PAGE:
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Well i suppose it depends on your mechanical aptitude … you could always buy a complete car from the factory if you didn’t want to bother trying to put it together.
>How reliable were they?
Well, like I said a team of three Metzes won the 1913 Glidden Tour, an endurance/ reliability road rally, with a perfect score (aka no breakdowns). That being said, I’ve got a friend who has a 1912 Metz and apparently the [friction-plate transmission](http://metzauto.files.wordpress.com/2009/06/1915-metz-model-25-30419-2.jpg) has a nasty habit of sliding out of position.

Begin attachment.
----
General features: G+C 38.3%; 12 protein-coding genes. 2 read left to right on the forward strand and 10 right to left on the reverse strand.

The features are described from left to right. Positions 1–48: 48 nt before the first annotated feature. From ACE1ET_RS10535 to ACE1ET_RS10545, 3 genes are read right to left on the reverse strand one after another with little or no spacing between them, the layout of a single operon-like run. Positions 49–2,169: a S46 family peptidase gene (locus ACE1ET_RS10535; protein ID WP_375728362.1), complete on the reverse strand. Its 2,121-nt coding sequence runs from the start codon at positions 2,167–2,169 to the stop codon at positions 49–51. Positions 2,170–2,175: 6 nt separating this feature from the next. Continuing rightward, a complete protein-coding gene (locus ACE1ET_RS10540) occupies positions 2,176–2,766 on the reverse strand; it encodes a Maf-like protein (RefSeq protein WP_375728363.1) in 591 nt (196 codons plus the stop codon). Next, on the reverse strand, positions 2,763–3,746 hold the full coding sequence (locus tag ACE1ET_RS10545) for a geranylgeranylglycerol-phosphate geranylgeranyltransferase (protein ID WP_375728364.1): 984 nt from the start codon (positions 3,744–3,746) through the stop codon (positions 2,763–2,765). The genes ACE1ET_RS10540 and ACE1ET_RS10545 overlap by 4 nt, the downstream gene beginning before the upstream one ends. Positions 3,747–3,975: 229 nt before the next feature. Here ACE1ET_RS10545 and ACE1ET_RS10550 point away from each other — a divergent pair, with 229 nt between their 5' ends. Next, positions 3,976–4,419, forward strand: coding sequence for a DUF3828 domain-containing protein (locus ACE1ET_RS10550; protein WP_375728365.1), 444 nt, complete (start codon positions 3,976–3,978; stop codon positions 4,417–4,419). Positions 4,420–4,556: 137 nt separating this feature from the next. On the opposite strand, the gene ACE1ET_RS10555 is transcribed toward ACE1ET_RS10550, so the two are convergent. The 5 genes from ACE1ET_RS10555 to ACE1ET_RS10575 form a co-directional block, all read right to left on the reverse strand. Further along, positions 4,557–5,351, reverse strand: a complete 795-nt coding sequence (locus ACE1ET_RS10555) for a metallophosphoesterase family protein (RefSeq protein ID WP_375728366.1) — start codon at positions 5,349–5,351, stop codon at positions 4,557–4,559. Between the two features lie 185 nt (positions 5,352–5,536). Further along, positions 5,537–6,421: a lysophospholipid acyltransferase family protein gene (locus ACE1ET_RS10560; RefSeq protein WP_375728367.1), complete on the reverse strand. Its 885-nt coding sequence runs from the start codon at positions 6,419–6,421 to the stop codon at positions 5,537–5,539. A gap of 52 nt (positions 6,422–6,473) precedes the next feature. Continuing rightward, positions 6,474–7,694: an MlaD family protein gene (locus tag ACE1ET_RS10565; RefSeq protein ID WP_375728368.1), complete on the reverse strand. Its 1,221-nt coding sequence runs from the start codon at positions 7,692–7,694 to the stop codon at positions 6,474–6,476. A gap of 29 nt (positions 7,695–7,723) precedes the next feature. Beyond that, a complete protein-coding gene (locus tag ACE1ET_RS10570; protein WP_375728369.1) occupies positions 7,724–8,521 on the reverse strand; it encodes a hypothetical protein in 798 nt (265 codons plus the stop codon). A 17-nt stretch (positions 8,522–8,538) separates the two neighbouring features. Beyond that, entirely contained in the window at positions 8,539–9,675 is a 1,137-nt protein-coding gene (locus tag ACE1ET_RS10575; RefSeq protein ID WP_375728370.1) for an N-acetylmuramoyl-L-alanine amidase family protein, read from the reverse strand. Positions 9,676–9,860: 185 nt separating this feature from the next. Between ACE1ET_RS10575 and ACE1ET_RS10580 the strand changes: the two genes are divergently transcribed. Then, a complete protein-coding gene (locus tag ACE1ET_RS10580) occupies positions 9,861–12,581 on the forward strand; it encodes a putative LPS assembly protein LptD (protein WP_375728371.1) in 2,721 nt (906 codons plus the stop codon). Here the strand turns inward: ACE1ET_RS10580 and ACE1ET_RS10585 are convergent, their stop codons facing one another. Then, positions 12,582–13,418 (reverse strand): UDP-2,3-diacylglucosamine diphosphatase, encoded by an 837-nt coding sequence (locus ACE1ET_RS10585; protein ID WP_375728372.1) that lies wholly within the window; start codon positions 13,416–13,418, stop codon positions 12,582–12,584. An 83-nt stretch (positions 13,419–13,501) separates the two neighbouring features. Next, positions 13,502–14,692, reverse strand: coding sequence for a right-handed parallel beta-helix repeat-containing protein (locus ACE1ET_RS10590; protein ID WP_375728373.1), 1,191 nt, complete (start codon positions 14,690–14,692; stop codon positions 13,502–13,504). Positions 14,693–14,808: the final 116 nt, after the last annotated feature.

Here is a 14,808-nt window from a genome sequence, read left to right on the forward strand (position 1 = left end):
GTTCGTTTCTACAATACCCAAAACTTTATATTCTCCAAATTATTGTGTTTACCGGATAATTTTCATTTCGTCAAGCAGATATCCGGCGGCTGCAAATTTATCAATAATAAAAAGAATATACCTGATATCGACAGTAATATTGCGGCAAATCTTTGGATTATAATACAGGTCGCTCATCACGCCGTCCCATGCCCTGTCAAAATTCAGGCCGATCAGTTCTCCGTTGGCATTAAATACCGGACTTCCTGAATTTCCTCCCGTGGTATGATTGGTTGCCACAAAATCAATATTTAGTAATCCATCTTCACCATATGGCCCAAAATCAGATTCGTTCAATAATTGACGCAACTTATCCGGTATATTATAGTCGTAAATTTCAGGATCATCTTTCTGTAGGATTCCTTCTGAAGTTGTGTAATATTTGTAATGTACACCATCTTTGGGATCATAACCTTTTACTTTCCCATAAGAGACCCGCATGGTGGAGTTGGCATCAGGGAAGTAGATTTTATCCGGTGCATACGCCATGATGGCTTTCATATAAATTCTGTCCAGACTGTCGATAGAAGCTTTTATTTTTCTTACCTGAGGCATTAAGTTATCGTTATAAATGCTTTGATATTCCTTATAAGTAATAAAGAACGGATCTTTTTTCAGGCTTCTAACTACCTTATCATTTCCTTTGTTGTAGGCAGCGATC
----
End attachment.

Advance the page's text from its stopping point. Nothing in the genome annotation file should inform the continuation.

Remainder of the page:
>What about spares?
spare parts? it depended on the company, really. some of the nicer cars had incredible warranties and customer service – a man in my hometown ordered a car from the [Corbin Motor Vehicle Company](http://www.kitfoster.com/images/2011-1-19_1908CorbinRWeb-Large.jpg) in 1907, and the head mechanic for the company drove the car up from New Britain, Connecticut to his house in suburban Boston, showed him how to drive it, and took the train home; two years later, when he got thoroughly sick of the car (it was an air-cooled model with a tendancy to overheat), they swapped it with a brand new model for free. Now, Metz wasn’t a luxury marque like Corbin, so I doubt you’d be getting a personal visit from the head mechanic, but they would probably replace a broken part free of charge.